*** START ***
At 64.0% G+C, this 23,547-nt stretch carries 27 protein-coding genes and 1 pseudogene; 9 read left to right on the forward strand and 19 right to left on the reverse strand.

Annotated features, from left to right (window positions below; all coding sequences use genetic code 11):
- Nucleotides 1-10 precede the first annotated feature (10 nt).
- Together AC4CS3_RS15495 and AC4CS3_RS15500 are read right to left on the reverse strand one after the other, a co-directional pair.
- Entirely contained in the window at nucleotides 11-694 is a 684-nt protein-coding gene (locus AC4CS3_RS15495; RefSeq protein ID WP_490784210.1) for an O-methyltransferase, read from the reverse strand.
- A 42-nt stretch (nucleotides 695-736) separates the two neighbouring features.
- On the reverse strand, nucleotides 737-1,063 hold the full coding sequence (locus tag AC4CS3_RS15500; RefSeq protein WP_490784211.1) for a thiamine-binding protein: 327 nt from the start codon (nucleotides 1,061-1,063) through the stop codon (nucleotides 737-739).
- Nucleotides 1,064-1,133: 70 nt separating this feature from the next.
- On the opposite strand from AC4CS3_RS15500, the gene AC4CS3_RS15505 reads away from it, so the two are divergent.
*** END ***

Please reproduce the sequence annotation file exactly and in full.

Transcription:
At 64.0% G+C, this 23,547-nt stretch carries 27 protein-coding genes and 1 pseudogene; 9 read left to right on the forward strand and 19 right to left on the reverse strand.

Annotated features, from left to right (window positions below; all coding sequences use genetic code 11):
- Nucleotides 1-10 precede the first annotated feature (10 nt).
- Together AC4CS3_RS15495 and AC4CS3_RS15500 are read right to left on the reverse strand one after the other, a co-directional pair.
- Entirely contained in the window at nucleotides 11-694 is a 684-nt protein-coding gene (locus AC4CS3_RS15495; RefSeq protein ID WP_490784210.1) for an O-methyltransferase, read from the reverse strand.
- A 42-nt stretch (nucleotides 695-736) separates the two neighbouring features.
- On the reverse strand, nucleotides 737-1,063 hold the full coding sequence (locus tag AC4CS3_RS15500; RefSeq protein WP_490784211.1) for a thiamine-binding protein: 327 nt from the start codon (nucleotides 1,061-1,063) through the stop codon (nucleotides 737-739).
- Nucleotides 1,064-1,133: 70 nt separating this feature from the next.
- On the opposite strand from AC4CS3_RS15500, the gene AC4CS3_RS15505 reads away from it, so the two are divergent.